But then again maybe there is an economic explanation, as my Scientific American colleague John Horgan believes, citing a hypothesis by McMaster University evolutionary psychologists Martin Daly and his late wife Margo Wilson. “Daly and Wilson found a strong correlation between high Gini scores [a measure of inequality] and high homicide rates in Canadian provinces and U.S. counties,” Horgan writes, “blaming homicides not on poverty per se but on the collision of poverty and affluence, the ancient tug-of-war between haves and have-nots.”

In all three cases, as it was with other culprits such as the lack of religion in public schools or the popularity of violent video games (both of which are found in other wealthy countries and can be dismissed), commentators are looking at our society as a whole rather than specific details of the murderer’s background. The hope is that, if we can isolate the factor which pushes some people to murder their fellow citizens, perhaps we can alter our social environment and reduce the likelihood that these terrible acts will be repeated in the future. The only problem is, which one could it be?

The Exceptionalism of American Violence

As it turns out, the “social capital” Sapolsky found that made the Forest Troop baboons so peaceful is an important missing factor that can explain our high homicide rate in the United States. In 1999 Ichiro Kawachi at the Harvard School of Public Health led a study investigating the factors in American homicide for the journal Social Science and Medicine (pdf here). His diagnosis was dire.

“If the level of crime is an indicator of the health of society,” Kawachi wrote, “then the US provides an illustrative case study as one of the most unhealthy of modern industrialized nations.” The paper outlined what the most significant causal factors were for this exaggerated level of violence by developing what was called “an ecological theory of crime.” Whereas many other analyses of homicide take a criminal justice approach to the problem–such as the number of cops on the beat, harshness of prison sentences, or adoption of the death penalty–Kawachi used a public health perspective that emphasized social relations.

In all 50 states and the District of Columbia data were collected using the General Social Survey that measured social capital (defined as interpersonal trust that promotes cooperation between citizens for mutual benefit), along with measures of poverty and relative income inequality, homicide rates, incidence of other crimes–rape, robbery, aggravated assault, burglary, larceny, and motor vehicle theft–unemployment, percentage of high school graduates, and average alcohol consumption. By using a statistical method known as principal component analysis Kawachi was then able to identify which ecologic variables were most associated with particular types of crime.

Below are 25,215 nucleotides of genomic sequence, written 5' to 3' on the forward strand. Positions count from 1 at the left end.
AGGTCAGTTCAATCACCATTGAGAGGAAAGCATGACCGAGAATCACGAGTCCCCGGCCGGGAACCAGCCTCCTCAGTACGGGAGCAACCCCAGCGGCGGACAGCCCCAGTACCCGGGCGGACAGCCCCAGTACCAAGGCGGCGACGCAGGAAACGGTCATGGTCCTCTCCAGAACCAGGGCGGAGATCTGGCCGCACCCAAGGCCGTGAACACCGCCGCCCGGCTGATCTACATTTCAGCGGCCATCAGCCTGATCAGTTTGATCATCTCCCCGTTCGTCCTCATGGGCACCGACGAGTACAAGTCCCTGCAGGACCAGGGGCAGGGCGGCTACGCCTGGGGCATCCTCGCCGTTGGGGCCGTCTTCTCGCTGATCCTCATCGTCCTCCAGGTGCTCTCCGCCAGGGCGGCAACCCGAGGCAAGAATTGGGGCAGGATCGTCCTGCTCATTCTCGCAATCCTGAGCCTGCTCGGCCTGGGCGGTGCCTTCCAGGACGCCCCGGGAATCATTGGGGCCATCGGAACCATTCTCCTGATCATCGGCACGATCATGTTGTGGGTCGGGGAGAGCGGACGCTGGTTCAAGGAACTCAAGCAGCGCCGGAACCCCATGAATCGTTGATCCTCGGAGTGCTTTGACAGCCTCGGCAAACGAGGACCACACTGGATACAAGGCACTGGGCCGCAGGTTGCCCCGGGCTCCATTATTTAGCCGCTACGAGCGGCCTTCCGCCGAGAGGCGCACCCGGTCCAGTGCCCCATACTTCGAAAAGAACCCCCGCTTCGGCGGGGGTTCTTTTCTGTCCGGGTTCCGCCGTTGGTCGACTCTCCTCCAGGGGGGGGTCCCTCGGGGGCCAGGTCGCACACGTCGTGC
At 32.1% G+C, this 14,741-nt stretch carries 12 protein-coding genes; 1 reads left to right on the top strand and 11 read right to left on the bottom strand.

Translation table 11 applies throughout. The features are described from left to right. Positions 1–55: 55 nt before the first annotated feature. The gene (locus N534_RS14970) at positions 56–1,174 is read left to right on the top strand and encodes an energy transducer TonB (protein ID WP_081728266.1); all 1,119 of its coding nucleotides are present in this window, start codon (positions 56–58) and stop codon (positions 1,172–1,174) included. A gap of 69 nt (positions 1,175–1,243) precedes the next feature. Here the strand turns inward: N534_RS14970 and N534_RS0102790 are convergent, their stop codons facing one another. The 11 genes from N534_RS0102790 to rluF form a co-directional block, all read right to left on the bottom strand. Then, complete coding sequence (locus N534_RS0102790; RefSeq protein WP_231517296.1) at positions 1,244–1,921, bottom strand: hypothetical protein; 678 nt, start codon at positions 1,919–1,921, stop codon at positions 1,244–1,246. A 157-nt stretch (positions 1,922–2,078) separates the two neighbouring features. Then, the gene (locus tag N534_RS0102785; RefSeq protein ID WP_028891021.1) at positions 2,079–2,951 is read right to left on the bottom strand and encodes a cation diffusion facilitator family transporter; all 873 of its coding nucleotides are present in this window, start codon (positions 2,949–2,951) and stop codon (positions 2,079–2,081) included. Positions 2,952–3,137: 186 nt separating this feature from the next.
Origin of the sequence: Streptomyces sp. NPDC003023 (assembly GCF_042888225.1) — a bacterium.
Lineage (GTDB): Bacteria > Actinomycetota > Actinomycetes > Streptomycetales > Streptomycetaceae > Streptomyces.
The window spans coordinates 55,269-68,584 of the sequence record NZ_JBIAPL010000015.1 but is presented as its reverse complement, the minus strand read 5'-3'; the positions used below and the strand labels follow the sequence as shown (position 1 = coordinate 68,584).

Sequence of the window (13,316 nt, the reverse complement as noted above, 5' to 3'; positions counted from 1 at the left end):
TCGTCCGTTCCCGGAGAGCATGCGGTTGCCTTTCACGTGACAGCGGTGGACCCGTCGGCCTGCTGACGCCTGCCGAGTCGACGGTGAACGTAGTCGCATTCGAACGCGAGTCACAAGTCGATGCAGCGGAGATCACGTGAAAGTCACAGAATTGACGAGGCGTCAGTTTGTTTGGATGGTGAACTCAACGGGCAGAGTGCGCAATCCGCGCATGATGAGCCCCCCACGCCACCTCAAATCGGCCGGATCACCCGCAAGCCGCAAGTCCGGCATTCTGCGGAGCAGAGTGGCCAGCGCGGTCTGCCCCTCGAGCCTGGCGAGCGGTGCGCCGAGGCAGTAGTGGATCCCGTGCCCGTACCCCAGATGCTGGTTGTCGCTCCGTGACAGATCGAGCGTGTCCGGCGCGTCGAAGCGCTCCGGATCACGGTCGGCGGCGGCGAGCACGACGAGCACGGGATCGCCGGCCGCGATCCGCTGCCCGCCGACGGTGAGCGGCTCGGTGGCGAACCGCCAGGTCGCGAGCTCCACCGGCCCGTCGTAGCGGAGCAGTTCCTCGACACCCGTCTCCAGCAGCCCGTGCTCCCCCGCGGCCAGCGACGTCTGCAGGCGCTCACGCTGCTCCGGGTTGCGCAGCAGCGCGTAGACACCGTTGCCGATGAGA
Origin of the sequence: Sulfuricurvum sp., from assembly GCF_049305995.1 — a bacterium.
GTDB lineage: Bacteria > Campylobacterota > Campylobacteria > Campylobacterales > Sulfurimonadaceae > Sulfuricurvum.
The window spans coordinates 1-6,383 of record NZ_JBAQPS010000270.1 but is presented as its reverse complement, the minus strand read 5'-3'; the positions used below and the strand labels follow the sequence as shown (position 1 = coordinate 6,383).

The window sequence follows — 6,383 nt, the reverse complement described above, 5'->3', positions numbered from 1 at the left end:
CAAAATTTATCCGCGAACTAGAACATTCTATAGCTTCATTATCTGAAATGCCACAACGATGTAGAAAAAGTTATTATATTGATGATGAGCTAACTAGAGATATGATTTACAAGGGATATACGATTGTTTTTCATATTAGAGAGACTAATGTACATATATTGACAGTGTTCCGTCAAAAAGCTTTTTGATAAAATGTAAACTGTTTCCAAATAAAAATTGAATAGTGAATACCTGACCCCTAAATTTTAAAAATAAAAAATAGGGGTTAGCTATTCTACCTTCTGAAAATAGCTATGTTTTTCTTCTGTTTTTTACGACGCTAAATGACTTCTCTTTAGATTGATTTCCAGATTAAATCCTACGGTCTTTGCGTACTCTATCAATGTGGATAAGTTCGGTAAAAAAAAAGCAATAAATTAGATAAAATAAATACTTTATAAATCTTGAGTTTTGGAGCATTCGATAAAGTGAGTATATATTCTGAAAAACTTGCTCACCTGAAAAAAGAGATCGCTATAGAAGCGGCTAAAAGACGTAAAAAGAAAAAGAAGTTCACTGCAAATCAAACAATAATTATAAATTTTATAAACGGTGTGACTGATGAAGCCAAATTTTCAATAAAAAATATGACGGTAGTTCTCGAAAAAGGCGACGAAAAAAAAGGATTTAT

The results were unambiguous: when income inequality was higher, so was the rate of homicide. Income inequality alone explained 74% of the variance in murder rates and half of the aggravated assaults. However, social capital had an even stronger association and, by itself, accounted for 82% of homicides and 61% of assaults. Other factors such as unemployment, poverty, or number of high school graduates were only weakly associated and alcohol consumption had no connection to violent crime at all. A World Bank sponsored study subsequently confirmed these results on income inequality concluding that, worldwide, homicide and the unequal distribution of resources are inextricably tied. (see Figure 2). However, the World Bank study didn’t measure social capital. According to Kawachi it is this factor that should be considered primary; when the ties that bind a community together are severed inequality is allowed to run free, and with deadly consequences.

But what about guns? Multiple studies have shown a direct correlation between the number of guns and the number of homicides. The United States is the most heavily armed country in the world with 90 guns for every 100 citizens. Doesn’t this over-saturation of American firepower explain our exaggerated homicide rate? Maybe not. In a follow-up study in 2001 Kawachi looked specifically at firearm prevalence and social capital among U.S. states. The results showed that when social capital and community involvement declined, gun ownership increased (see Figure 3).

Read the entire article after the jump.

Image: Smith & Wesson M&P Victory model revolver. Courtesy of Oleg Volk / Wikpedia.